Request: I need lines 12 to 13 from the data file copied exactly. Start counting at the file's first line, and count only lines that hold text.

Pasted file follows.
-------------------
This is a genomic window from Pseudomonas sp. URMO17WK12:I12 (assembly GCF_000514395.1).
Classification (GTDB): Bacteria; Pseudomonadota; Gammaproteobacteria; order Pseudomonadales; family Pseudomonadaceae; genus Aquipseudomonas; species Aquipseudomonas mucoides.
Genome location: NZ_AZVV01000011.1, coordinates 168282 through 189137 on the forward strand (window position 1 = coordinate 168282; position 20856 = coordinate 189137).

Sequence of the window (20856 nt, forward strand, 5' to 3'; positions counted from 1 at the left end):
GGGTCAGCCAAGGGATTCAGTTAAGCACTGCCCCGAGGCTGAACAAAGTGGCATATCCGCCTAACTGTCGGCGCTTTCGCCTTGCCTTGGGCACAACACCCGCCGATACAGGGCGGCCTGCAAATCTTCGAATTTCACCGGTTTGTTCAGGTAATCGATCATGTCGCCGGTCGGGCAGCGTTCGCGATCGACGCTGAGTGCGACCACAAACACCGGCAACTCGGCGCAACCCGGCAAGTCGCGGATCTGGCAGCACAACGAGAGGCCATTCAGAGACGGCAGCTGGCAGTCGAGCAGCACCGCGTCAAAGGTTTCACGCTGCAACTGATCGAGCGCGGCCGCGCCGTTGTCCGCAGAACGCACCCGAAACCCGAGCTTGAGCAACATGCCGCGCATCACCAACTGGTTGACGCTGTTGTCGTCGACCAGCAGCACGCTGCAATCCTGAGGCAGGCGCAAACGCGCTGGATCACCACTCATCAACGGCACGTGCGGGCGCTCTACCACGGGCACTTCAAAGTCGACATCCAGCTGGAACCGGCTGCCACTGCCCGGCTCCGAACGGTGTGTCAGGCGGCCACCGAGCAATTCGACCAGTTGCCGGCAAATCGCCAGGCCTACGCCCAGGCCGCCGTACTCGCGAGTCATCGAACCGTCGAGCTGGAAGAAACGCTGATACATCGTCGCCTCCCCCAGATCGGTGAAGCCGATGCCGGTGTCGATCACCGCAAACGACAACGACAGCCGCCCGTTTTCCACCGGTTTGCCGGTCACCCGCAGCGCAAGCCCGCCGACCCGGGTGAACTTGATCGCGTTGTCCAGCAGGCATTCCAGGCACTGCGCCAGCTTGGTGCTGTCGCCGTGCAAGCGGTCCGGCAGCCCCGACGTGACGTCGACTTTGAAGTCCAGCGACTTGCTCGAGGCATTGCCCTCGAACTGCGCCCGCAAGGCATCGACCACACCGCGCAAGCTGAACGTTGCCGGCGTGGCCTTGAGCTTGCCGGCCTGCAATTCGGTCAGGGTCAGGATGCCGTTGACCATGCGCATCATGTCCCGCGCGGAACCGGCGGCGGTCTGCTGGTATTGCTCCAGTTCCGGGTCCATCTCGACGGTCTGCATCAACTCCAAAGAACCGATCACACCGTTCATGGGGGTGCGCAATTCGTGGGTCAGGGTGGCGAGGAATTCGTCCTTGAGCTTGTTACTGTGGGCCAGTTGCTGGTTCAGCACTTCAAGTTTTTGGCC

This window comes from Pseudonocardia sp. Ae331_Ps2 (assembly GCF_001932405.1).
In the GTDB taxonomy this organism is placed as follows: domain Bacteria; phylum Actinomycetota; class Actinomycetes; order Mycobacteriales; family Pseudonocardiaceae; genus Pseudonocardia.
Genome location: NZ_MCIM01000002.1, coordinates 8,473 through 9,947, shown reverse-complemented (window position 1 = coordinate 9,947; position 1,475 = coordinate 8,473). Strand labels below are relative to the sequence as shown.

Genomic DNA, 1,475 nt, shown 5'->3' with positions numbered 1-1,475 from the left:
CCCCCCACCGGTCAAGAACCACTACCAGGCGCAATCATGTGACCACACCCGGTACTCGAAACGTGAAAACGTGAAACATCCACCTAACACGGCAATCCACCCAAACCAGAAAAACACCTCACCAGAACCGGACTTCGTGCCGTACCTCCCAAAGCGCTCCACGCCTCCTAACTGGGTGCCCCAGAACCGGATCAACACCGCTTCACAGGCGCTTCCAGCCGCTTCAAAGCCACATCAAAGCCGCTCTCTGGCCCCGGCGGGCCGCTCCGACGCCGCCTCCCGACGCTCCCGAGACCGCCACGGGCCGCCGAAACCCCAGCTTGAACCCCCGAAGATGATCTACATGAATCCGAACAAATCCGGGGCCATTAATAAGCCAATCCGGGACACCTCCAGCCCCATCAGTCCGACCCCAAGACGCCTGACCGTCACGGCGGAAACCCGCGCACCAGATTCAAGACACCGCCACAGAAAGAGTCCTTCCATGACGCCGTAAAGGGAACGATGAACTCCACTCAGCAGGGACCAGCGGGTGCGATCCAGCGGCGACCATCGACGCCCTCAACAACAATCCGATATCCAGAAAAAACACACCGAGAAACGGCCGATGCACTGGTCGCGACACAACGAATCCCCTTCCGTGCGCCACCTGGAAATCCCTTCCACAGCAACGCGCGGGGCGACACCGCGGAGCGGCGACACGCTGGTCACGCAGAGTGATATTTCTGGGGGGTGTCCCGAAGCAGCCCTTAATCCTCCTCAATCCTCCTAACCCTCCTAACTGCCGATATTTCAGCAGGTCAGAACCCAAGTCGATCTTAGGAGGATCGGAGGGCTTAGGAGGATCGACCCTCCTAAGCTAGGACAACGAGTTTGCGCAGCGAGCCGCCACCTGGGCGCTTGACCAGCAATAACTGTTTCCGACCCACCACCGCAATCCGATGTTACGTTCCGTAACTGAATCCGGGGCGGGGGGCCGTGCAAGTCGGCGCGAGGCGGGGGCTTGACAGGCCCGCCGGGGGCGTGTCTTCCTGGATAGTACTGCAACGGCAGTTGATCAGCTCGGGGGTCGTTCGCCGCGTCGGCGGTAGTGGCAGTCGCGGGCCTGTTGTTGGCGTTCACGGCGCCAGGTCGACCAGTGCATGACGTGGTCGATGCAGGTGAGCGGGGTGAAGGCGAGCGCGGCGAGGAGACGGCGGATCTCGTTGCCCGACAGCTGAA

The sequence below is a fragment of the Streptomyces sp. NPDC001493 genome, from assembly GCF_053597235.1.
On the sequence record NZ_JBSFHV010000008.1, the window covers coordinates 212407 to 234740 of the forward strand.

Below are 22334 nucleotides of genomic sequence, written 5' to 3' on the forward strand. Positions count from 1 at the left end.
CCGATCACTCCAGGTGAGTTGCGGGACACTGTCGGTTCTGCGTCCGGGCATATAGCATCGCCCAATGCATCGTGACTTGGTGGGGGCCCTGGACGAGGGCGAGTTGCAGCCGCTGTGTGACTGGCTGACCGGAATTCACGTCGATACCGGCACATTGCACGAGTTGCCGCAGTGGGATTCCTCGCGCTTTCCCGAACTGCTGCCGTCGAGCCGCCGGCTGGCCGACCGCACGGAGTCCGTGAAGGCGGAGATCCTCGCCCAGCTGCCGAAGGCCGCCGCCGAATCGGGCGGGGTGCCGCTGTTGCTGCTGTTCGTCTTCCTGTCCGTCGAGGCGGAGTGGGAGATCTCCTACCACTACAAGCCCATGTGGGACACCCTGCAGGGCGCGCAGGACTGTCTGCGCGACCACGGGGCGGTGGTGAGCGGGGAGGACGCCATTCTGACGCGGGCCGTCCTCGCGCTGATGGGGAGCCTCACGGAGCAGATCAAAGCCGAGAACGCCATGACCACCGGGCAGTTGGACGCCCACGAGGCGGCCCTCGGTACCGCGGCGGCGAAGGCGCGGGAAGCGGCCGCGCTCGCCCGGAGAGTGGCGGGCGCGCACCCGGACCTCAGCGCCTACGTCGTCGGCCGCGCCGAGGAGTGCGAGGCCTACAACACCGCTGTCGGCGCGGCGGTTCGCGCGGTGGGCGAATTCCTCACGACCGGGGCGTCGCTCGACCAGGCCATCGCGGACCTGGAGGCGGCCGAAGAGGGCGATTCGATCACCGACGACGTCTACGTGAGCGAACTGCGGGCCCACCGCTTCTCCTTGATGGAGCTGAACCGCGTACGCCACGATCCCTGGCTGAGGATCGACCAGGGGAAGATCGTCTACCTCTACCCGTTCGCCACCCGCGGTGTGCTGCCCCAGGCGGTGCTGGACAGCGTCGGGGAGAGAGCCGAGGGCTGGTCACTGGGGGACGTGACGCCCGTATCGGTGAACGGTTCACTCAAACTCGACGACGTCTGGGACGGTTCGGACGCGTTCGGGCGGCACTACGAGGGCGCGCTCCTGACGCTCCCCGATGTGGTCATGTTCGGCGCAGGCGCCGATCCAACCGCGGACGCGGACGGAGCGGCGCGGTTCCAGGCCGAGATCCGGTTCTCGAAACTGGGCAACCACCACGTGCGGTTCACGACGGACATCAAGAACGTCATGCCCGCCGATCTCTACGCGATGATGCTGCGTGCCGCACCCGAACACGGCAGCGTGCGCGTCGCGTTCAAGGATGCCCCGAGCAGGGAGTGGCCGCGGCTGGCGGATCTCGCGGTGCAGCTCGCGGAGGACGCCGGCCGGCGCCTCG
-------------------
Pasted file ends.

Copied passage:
On the sequence record NZ_JBSFHV010000008.1, the window covers coordinates 212407 to 234740 of the forward strand.

Below are 22334 nucleotides of genomic sequence, written 5' to 3' on the forward strand. Positions count from 1 at the left end.